NEHRP Clearinghouse

Title
A Rational Approach to Damage Mitigation in Existing Structures Exposed to Earthquakes.
File
PB288365.pdf
Source
National Science Foundation, Washington, DC. Applied Science and Research Applications., May 1978, 95 p.
Abstract
This study examined the feasibility of developing a rational decision analysis methodology to be used by building owners and managers as well as the financial and insurance industries in the evaluation of possible modification schemes for existing buildings exposed to a predicted earthquake. Available procedures to determine the expected earthquake hazard at a given site were studied, and a methodology to apply the results of these procedures to the decision-making process is presented. A procedure to calculate the damages to various components of a building due to different levels of ground shaking was developed. To provide flexibility for future development, the indirect damages related to events like fire and substructure failure and their respective probabilities were also included. A computer program, DAMSTAT, was developed to automate the calculation steps for this proposed methodology. A description, listing, and application of this computer program is presented. The usefulness of the methodology greatly depends on the ability to estimate the damages to a building due to a given earthquake intensity. Therefore, a method to generate damage matrices from historical damage data was developed to successfully estimate the expected damage. This method was applied to masonry buildings, and a number of damage statistics curves were generated for four classes of masonry buildings. Results of an extensive literature search, performed to gather information on the performance of the older masonry Type III low-rise building during previous seismic events, are reported.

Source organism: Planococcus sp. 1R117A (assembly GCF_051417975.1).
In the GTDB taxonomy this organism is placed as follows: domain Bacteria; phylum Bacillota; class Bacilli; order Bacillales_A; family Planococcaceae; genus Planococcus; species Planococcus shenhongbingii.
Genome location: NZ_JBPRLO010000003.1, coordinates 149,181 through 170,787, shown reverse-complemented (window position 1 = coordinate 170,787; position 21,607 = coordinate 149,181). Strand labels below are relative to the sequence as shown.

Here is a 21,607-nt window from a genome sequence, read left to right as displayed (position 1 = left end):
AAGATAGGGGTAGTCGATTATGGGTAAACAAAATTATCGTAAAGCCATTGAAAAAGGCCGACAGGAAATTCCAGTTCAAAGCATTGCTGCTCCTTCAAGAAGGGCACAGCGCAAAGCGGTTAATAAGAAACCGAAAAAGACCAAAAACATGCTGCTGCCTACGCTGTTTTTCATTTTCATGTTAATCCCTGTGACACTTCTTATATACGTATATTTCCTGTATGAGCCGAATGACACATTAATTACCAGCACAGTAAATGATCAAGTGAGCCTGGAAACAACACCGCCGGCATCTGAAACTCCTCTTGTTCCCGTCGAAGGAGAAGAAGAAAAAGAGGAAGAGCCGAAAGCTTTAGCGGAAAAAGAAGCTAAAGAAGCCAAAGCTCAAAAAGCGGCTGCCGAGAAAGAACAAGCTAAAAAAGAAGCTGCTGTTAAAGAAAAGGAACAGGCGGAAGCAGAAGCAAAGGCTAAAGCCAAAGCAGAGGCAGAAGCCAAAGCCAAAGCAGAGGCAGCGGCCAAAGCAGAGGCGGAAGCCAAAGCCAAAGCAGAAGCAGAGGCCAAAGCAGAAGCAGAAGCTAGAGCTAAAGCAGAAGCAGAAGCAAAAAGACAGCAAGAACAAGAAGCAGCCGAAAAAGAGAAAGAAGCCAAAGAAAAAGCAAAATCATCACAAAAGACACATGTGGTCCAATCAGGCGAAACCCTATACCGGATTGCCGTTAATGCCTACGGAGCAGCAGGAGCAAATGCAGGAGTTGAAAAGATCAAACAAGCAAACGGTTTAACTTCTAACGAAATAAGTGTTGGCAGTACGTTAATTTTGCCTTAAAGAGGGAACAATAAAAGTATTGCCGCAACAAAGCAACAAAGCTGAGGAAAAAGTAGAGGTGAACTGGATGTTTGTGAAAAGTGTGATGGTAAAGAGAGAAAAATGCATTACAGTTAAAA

Keywords
Hazards; Buildings; DAMSTAT computer program; Earthquake engineering; Earthquake resistant structures; Damage assessment; Masonry construction; Seismic design; Computer programs; Decision making; Fortran; Renovating; Predictions; Seismic risk